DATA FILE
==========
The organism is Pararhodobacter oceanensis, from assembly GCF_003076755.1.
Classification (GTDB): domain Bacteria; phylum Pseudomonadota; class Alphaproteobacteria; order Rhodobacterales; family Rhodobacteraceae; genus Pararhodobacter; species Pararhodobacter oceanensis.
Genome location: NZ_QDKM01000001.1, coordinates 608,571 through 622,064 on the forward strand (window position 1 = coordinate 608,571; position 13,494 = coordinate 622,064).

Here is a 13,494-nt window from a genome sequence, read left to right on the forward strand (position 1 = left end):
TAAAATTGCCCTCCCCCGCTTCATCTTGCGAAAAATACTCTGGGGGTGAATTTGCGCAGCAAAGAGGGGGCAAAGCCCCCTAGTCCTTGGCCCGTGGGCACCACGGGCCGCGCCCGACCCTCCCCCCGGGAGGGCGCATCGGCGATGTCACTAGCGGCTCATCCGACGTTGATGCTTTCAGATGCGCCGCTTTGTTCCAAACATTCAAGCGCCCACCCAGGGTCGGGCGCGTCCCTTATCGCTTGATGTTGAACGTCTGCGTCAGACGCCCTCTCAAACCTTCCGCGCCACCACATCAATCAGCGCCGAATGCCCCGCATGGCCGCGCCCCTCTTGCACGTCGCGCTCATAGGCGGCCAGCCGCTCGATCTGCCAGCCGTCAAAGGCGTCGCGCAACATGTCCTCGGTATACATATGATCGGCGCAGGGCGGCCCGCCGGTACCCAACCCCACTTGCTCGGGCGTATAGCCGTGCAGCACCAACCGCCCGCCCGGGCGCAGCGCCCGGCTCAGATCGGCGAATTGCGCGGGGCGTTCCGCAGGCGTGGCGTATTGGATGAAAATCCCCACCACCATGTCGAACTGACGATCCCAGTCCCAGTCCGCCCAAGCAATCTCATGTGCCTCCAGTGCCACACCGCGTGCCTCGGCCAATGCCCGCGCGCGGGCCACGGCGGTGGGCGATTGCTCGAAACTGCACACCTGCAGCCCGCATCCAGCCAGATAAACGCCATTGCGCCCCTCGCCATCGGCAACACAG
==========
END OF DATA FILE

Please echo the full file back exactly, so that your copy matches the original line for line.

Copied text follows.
The organism is Pararhodobacter oceanensis, from assembly GCF_003076755.1.
Classification (GTDB): domain Bacteria; phylum Pseudomonadota; class Alphaproteobacteria; order Rhodobacterales; family Rhodobacteraceae; genus Pararhodobacter; species Pararhodobacter oceanensis.
Genome location: NZ_QDKM01000001.1, coordinates 608,571 through 622,064 on the forward strand (window position 1 = coordinate 608,571; position 13,494 = coordinate 622,064).

Here is a 13,494-nt window from a genome sequence, read left to right on the forward strand (position 1 = left end):
TAAAATTGCCCTCCCCCGCTTCATCTTGCGAAAAATACTCTGGGGGTGAATTTGCGCAGCAAAGAGGGGGCAAAGCCCCCTAGTCCTTGGCCCGTGGGCACCACGGGCCGCGCCCGACCCTCCCCCCGGGAGGGCGCATCGGCGATGTCACTAGCGGCTCATCCGACGTTGATGCTTTCAGATGCGCCGCTTTGTTCCAAACATTCAAGCGCCCACCCAGGGTCGGGCGCGTCCCTTATCGCTTGATGTTGAACGTCTGCGTCAGACGCCCTCTCAAACCTTCCGCGCCACCACATCAATCAGCGCCGAATGCCCCGCATGGCCGCGCCCCTCTTGCACGTCGCGCTCATAGGCGGCCAGCCGCTCGATCTGCCAGCCGTCAAAGGCGTCGCGCAACATGTCCTCGGTATACATATGATCGGCGCAGGGCGGCCCGCCGGTACCCAACCCCACTTGCTCGGGCGTATAGCCGTGCAGCACCAACCGCCCGCCCGGGCGCAGCGCCCGGCTCAGATCGGCGAATTGCGCGGGGCGTTCCGCAGGCGTGGCGTATTGGATGAAAATCCCCACCACCATGTCGAACTGACGATCCCAGTCCCAGTCCGCCCAAGCAATCTCATGTGCCTCCAGTGCCACACCGCGTGCCTCGGCCAATGCCCGCGCGCGGGCCACGGCGGTGGGCGATTGCTCGAAACTGCACACCTGCAGCCCGCATCCAGCCAGATAAACGCCATTGCGCCCCTCGCCATCGGCAACACAG